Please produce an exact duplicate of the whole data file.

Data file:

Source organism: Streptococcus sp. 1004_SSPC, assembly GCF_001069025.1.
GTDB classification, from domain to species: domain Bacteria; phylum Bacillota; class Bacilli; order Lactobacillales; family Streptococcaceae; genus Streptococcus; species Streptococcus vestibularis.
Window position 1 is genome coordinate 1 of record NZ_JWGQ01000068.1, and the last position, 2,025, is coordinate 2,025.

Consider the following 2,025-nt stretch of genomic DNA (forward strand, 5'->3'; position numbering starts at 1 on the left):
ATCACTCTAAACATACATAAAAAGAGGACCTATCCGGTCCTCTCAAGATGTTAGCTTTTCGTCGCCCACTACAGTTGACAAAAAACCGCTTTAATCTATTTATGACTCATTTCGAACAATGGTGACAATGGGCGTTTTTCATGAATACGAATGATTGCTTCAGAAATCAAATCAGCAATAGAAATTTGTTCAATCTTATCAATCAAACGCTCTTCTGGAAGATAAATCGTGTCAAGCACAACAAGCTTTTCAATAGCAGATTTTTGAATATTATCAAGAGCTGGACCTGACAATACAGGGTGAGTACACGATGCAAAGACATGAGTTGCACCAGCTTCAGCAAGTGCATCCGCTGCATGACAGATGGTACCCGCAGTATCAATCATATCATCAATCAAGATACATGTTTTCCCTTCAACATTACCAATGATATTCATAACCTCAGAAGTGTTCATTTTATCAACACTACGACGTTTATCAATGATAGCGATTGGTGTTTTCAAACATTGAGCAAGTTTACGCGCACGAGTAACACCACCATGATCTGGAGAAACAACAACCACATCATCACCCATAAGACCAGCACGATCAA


Source organism: Streptococcus sp. 1004_SSPC, assembly GCF_001069025.1.
GTDB classification, from domain to species: domain Bacteria; phylum Bacillota; class Bacilli; order Lactobacillales; family Streptococcaceae; genus Streptococcus; species Streptococcus vestibularis.
Window position 1 is genome coordinate 1 of record NZ_JWGQ01000068.1, and the last position, 2,025, is coordinate 2,025.

Consider the following 2,025-nt stretch of genomic DNA (forward strand, 5'->3'; position numbering starts at 1 on the left):
ATCACTCTAAACATACATAAAAAGAGGACCTATCCGGTCCTCTCAAGATGTTAGCTTTTCGTCGCCCACTACAGTTGACAAAAAACCGCTTTAATCTATTTATGACTCATTTCGAACAATGGTGACAATGGGCGTTTTTCATGAATACGAATGATTGCTTCAGAAATCAAATCAGCAATAGAAATTTGTTCAATCTTATCAATCAAACGCTCTTCTGGAAGATAAATCGTGTCAAGCACAACAAGCTTTTCAATAGCAGATTTTTGAATATTATCAAGAGCTGGACCTGACAATACAGGGTGAGTACACGATGCAAAGACATGAGTTGCACCAGCTTCAGCAAGTGCATCCGCTGCATGACAGATGGTACCCGCAGTATCAATCATATCATCAATCAAGATACATGTTTTCCCTTCAACATTACCAATGATATTCATAACCTCAGAAGTGTTCATTTTATCAACACTACGACGTTTATCAATGATAGCGATTGGTGTTTTCAAACATTGAGCAAGTTTACGCGCACGAGTAACACCACCATGATCTGGAGAAACAACAACCACATCATCACCCATAAGACCAGCACGATCAA